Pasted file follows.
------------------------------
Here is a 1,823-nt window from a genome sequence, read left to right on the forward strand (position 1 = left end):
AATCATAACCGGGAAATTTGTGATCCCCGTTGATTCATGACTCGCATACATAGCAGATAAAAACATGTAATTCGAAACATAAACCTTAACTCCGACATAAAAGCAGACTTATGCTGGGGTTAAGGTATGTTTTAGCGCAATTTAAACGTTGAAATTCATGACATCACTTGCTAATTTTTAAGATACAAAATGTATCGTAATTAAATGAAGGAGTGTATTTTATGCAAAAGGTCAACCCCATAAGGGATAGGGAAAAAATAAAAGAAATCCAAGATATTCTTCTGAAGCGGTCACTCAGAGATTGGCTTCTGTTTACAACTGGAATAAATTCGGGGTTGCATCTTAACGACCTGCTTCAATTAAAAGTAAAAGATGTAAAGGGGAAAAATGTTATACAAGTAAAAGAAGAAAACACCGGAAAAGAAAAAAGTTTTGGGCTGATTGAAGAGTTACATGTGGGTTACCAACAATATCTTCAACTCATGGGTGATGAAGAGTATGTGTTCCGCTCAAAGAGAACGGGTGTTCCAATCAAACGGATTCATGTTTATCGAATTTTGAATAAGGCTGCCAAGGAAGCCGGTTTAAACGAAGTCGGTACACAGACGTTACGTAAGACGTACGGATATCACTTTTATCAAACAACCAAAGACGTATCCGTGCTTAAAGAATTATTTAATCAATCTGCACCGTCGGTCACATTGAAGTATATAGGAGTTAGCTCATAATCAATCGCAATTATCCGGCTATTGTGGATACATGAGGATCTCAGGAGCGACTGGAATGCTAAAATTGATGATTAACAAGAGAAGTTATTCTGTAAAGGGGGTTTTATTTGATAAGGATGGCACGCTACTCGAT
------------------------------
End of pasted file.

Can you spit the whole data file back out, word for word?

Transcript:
Here is a 1,823-nt window from a genome sequence, read left to right on the forward strand (position 1 = left end):
AATCATAACCGGGAAATTTGTGATCCCCGTTGATTCATGACTCGCATACATAGCAGATAAAAACATGTAATTCGAAACATAAACCTTAACTCCGACATAAAAGCAGACTTATGCTGGGGTTAAGGTATGTTTTAGCGCAATTTAAACGTTGAAATTCATGACATCACTTGCTAATTTTTAAGATACAAAATGTATCGTAATTAAATGAAGGAGTGTATTTTATGCAAAAGGTCAACCCCATAAGGGATAGGGAAAAAATAAAAGAAATCCAAGATATTCTTCTGAAGCGGTCACTCAGAGATTGGCTTCTGTTTACAACTGGAATAAATTCGGGGTTGCATCTTAACGACCTGCTTCAATTAAAAGTAAAAGATGTAAAGGGGAAAAATGTTATACAAGTAAAAGAAGAAAACACCGGAAAAGAAAAAAGTTTTGGGCTGATTGAAGAGTTACATGTGGGTTACCAACAATATCTTCAACTCATGGGTGATGAAGAGTATGTGTTCCGCTCAAAGAGAACGGGTGTTCCAATCAAACGGATTCATGTTTATCGAATTTTGAATAAGGCTGCCAAGGAAGCCGGTTTAAACGAAGTCGGTACACAGACGTTACGTAAGACGTACGGATATCACTTTTATCAAACAACCAAAGACGTATCCGTGCTTAAAGAATTATTTAATCAATCTGCACCGTCGGTCACATTGAAGTATATAGGAGTTAGCTCATAATCAATCGCAATTATCCGGCTATTGTGGATACATGAGGATCTCAGGAGCGACTGGAATGCTAAAATTGATGATTAACAAGAGAAGTTATTCTGTAAAGGGGGTTTTATTTGATAAGGATGGCACGCTACTCGAT